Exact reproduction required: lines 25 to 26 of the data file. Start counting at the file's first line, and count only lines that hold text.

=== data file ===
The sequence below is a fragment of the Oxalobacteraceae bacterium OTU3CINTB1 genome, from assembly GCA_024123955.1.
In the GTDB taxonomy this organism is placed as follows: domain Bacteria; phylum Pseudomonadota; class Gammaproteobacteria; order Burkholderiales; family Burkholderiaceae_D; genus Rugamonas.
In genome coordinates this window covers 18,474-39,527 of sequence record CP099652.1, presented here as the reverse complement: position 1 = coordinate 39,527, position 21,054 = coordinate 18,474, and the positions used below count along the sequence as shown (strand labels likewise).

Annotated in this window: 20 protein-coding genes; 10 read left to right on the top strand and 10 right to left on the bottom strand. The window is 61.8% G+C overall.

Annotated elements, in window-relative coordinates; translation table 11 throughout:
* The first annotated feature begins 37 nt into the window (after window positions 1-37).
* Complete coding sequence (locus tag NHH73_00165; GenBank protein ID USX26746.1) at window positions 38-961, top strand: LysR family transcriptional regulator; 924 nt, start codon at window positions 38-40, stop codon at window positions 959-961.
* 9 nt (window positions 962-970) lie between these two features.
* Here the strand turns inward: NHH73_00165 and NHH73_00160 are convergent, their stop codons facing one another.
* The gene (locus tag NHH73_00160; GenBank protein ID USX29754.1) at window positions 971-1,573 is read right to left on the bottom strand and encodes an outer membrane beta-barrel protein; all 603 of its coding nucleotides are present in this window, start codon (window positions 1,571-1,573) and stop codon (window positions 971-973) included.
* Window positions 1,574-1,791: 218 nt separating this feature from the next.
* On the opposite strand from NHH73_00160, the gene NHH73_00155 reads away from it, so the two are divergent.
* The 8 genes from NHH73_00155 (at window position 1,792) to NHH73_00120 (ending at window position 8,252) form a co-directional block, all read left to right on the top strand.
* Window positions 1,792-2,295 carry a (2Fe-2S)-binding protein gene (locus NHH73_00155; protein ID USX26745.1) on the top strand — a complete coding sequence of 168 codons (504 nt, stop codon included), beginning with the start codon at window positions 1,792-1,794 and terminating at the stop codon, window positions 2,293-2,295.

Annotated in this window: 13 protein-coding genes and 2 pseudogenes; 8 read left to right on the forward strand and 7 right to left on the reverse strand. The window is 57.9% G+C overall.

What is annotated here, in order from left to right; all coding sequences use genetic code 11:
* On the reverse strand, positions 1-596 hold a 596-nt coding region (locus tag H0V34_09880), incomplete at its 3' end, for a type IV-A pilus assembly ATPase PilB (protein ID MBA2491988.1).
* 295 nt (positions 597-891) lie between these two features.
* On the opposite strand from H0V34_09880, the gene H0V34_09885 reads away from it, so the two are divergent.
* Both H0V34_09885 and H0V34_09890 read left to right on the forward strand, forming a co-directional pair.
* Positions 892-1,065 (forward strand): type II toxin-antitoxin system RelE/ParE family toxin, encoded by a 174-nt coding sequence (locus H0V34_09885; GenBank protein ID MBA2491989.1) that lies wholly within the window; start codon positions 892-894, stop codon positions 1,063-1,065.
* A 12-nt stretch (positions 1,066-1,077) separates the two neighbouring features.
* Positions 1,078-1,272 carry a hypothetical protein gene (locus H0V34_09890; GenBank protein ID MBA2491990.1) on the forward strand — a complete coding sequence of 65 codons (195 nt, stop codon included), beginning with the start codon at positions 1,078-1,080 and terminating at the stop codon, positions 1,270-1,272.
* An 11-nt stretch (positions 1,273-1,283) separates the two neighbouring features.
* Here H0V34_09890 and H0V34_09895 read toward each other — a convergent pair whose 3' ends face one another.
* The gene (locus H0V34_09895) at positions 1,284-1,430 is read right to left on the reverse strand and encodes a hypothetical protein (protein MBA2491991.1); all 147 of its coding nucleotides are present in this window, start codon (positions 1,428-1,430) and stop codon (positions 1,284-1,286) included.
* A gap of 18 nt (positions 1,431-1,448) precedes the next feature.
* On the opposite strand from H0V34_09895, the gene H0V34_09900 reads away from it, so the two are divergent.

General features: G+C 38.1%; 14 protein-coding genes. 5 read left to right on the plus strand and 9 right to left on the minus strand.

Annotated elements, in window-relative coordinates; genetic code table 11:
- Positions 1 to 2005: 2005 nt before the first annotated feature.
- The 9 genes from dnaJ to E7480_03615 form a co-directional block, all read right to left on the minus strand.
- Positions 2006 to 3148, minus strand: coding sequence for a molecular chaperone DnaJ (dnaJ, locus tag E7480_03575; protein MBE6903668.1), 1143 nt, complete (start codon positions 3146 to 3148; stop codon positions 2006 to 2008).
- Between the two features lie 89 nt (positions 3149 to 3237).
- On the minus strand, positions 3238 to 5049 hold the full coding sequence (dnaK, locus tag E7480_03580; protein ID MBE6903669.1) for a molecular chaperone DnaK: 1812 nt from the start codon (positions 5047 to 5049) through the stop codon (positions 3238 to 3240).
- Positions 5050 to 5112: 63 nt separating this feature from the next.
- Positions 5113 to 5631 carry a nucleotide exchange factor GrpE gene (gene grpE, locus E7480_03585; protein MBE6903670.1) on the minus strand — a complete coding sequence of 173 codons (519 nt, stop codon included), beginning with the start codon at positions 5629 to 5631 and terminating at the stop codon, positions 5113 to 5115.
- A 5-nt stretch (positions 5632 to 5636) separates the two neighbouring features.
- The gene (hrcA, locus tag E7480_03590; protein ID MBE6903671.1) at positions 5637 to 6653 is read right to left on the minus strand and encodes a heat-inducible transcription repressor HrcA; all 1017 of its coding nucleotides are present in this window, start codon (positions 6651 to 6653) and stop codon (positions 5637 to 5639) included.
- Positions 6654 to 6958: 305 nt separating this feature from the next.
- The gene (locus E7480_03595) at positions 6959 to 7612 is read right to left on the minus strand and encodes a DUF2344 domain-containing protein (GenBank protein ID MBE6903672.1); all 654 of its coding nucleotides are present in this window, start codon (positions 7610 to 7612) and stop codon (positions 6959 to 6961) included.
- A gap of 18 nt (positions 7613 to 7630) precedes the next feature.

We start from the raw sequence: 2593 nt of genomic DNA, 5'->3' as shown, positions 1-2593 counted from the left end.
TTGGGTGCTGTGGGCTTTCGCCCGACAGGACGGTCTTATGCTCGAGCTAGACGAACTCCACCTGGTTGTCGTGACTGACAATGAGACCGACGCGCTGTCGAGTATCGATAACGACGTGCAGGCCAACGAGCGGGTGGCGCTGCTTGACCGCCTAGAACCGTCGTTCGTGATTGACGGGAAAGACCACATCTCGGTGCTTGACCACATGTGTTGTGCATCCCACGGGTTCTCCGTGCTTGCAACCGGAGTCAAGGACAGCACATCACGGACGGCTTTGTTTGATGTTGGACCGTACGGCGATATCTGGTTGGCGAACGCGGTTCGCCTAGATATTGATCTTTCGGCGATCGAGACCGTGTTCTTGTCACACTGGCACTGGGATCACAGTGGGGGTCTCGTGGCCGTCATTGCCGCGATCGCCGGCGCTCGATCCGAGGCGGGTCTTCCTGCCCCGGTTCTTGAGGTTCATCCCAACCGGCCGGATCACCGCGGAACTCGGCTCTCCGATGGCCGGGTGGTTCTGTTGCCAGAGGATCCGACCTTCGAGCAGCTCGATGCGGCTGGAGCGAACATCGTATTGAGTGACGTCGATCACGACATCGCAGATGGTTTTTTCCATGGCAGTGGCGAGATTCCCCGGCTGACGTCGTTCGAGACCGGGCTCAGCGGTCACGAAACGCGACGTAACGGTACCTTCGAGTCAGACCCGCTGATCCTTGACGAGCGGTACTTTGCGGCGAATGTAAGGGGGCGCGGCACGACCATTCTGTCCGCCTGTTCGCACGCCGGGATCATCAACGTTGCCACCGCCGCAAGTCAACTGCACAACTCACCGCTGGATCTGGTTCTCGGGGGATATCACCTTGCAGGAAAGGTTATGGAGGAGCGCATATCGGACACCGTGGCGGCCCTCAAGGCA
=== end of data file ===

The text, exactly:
* Here H0V34_09890 and H0V34_09895 read toward each other — a convergent pair whose 3' ends face one another.
* The gene (locus H0V34_09895) at positions 1,284-1,430 is read right to left on the reverse strand and encodes a hypothetical protein (protein MBA2491991.1); all 147 of its coding nucleotides are present in this window, start codon (positions 1,428-1,430) and stop codon (positions 1,284-1,286) included.